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etiquette scholar / dining etiquette / table manners / serving techniques / dinner service from a buffet

Dinner Service from a Buffet

table manners

Service from a buffet is an informal meal. The food is prepared in advance and guests serve themselves.

Any flat surface is appropriate for a buffet meal: a desk, a coffee table, a piano top, a card table, a kitchen counter, or a patio table, to name a few. However, to accommodate the tableware and serveware, a minimum of 5 feet is needed. When the requisite space is unavailable, three or four smaller tables are used: one for tableware, another to hold the main course, a third to present the dessert and dessert plates, and a fourth for beverages, such as water, wine, coffee, or tea.

The placement of the buffet table is determined by the dimensions of the room. In a spacious room, the buffet table is positioned in the center. This placement accommodates service from both sides or both ends of the table, accelerates service, and reduces congestion in the room. In a small room, to allow space for the flow of traffic, a buffet table is placed against the wall.

To expedite traffic around the serving area, dining chairs are positioned against the wall. Dinner plates and the main dish are placed nearest the entrance to the dining area, a location that allows the guests to circle around the table and exit the serving area without doubling back.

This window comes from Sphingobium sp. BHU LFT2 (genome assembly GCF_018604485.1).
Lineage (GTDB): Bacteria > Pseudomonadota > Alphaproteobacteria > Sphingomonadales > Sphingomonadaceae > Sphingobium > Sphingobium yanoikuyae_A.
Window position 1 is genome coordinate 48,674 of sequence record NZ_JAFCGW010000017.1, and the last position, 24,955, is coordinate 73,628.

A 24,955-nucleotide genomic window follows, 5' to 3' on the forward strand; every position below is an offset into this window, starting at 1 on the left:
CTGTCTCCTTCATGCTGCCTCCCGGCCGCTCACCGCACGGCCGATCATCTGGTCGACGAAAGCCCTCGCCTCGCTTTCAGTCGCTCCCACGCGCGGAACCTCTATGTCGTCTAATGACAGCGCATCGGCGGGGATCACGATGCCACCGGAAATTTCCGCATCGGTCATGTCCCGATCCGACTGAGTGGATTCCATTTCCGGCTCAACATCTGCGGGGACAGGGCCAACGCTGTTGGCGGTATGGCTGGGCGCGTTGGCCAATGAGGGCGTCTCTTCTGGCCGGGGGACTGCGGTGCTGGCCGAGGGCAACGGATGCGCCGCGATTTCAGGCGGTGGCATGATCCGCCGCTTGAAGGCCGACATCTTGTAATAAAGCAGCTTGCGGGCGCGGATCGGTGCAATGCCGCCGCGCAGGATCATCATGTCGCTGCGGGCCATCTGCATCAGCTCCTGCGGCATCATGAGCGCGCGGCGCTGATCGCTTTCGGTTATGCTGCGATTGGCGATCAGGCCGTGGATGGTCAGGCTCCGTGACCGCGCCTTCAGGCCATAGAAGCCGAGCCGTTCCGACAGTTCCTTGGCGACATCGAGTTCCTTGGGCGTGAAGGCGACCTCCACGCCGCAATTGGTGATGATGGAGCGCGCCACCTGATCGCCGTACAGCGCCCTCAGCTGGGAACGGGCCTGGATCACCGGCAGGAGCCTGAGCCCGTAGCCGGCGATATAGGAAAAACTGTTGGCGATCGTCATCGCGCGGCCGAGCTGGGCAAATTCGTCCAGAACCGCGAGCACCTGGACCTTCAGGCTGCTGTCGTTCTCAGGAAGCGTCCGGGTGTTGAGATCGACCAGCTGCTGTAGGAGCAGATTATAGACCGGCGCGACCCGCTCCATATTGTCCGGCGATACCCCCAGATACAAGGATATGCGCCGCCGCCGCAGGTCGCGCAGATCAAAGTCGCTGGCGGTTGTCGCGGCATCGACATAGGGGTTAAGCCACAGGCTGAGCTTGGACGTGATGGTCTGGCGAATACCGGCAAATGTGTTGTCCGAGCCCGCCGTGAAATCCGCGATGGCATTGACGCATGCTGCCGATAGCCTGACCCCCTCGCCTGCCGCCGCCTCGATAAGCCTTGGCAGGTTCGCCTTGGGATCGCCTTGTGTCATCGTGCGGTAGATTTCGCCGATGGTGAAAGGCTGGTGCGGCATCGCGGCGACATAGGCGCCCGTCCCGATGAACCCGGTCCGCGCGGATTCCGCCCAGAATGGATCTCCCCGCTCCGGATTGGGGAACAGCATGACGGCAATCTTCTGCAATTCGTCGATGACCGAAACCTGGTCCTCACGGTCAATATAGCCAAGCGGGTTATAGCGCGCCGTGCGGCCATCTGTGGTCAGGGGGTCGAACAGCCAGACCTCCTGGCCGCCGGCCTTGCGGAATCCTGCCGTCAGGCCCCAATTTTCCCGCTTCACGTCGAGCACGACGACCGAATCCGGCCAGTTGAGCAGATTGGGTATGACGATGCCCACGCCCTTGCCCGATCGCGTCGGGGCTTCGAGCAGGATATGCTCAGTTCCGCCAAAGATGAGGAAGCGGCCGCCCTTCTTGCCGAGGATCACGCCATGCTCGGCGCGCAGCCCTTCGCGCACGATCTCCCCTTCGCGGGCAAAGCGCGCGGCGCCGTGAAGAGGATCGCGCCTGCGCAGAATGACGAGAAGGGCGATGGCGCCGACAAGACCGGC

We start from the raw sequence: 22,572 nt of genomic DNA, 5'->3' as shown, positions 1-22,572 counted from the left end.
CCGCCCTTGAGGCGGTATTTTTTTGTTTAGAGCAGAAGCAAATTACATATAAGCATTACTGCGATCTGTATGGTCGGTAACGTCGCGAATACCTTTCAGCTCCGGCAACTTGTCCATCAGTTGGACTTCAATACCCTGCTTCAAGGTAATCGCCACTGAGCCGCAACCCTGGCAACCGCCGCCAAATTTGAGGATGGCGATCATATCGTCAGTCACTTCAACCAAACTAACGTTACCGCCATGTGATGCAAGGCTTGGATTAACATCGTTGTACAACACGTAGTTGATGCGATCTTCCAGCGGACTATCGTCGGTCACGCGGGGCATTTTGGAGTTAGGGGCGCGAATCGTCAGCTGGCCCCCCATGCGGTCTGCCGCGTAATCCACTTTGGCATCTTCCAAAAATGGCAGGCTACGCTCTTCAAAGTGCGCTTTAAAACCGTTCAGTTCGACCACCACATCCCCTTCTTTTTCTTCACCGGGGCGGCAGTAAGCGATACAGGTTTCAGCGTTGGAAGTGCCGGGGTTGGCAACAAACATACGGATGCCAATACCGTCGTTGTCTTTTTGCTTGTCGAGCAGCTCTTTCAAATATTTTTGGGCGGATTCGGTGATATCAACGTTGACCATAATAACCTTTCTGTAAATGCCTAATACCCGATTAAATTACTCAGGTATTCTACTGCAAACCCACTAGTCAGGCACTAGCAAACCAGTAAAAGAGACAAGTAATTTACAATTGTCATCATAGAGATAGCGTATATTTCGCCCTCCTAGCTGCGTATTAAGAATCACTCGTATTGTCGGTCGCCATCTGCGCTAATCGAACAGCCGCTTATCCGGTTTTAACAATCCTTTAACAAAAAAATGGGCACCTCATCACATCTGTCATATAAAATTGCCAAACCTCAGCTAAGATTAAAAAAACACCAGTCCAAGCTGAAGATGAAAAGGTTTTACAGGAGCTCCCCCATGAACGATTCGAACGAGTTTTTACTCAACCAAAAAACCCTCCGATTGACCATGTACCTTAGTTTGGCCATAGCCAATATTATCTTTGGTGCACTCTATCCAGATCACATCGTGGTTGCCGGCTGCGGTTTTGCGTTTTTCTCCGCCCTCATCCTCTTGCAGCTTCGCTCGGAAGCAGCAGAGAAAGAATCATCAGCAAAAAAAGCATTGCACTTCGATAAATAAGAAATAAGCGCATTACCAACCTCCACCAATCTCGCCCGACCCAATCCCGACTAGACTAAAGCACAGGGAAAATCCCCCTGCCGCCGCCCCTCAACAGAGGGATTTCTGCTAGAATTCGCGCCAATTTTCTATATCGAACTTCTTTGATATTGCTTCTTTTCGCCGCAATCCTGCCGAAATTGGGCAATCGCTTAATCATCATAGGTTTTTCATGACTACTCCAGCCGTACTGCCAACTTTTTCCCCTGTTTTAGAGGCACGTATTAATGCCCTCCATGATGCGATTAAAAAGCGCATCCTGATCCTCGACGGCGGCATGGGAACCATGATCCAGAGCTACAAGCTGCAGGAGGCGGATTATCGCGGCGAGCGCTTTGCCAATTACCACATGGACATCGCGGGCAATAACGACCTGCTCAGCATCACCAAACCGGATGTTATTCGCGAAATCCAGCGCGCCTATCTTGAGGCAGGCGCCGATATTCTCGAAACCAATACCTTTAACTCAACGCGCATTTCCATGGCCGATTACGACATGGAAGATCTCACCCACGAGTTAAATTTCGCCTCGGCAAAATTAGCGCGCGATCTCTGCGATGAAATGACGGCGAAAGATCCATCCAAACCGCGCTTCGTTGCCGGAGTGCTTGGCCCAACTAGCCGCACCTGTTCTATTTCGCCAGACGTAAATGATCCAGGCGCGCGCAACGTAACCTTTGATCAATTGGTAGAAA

The key to successful buffet entertaining is to serve a one-dish meal that requires one utensil to eat, namely a fork. However, for a large group, as a gesture of hospitality two main courses are served, such as turkey and ham.

Here are some tips for successful buffet service.

  • Allow enough room beside each dish for guests to rest their dinner plate while they help themselves to food that requires two utensils to serve, for example, a tossed salad.
  • Provide space to lay the serving utensils by the serve ware they are meant to accompany, along with the lids of covered serving bowls.
  • Arrange the flow of the tableware and the serving dishes in logical order, a sequence that proceeds from left to right.
  • Stack dinner plates in groups of eight. A stack of plates higher than eight resembles a cafeteria or the service station in a restaurant.
  • Arrange food in groups of related temperatures, such as hot foods together.
  • Place salads near a cheese board (if one is provided).
  • Set sauces and condiments next to the dishes they accompany.
  • Place a basket of pre-buttered rolls or sliced bread near the salt and pepper shakers.
  • Because a pepper mill requires both hands to manipulate, it is not placed on a buffet table.
  • At the exit end of the table, lay the flatware in a row on the table, if space permits. When flatware is placed in a stacked position, the top utensil is difficult to remove.
  • Place napkins last. To conserve space, present napkins overlapped, beneath each plate, wrapped around the flatware, or on each tray.
  • Station a side table to hold beverages and glassware. To avoid trying to balance a plate while lifting a heavy water pitcher, lighten the load and partially fill several pitchers or carafes with water.
  • Place coffee and dessert on a side table, along with the cups, saucers, dessert plates, and flatware.